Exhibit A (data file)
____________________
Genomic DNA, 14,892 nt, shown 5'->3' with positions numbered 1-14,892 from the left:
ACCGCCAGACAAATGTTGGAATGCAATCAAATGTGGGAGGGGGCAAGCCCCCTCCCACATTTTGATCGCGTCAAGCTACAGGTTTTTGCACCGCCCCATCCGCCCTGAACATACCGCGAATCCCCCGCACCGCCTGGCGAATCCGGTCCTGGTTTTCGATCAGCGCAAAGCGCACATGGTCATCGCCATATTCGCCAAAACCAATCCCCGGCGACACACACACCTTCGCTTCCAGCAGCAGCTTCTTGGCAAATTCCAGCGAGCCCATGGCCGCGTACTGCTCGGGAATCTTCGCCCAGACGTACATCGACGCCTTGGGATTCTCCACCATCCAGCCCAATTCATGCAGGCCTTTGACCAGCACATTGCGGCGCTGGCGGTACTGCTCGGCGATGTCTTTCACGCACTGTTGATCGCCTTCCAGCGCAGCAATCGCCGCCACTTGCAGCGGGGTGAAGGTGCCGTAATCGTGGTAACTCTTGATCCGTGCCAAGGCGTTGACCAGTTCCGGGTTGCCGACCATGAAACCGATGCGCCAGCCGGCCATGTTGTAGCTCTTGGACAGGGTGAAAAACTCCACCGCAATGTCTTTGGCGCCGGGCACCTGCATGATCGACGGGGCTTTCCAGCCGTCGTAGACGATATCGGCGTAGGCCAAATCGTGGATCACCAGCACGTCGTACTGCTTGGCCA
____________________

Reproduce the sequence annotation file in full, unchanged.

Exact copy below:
Genomic DNA, 14,892 nt, shown 5'->3' with positions numbered 1-14,892 from the left:
ACCGCCAGACAAATGTTGGAATGCAATCAAATGTGGGAGGGGGCAAGCCCCCTCCCACATTTTGATCGCGTCAAGCTACAGGTTTTTGCACCGCCCCATCCGCCCTGAACATACCGCGAATCCCCCGCACCGCCTGGCGAATCCGGTCCTGGTTTTCGATCAGCGCAAAGCGCACATGGTCATCGCCATATTCGCCAAAACCAATCCCCGGCGACACACACACCTTCGCTTCCAGCAGCAGCTTCTTGGCAAATTCCAGCGAGCCCATGGCCGCGTACTGCTCGGGAATCTTCGCCCAGACGTACATCGACGCCTTGGGATTCTCCACCATCCAGCCCAATTCATGCAGGCCTTTGACCAGCACATTGCGGCGCTGGCGGTACTGCTCGGCGATGTCTTTCACGCACTGTTGATCGCCTTCCAGCGCAGCAATCGCCGCCACTTGCAGCGGGGTGAAGGTGCCGTAATCGTGGTAACTCTTGATCCGTGCCAAGGCGTTGACCAGTTCCGGGTTGCCGACCATGAAACCGATGCGCCAGCCGGCCATGTTGTAGCTCTTGGACAGGGTGAAAAACTCCACCGCAATGTCTTTGGCGCCGGGCACCTGCATGATCGACGGGGCTTTCCAGCCGTCGTAGACGATATCGGCGTAGGCCAAATCGTGGATCACCAGCACGTCGTACTGCTTGGCCA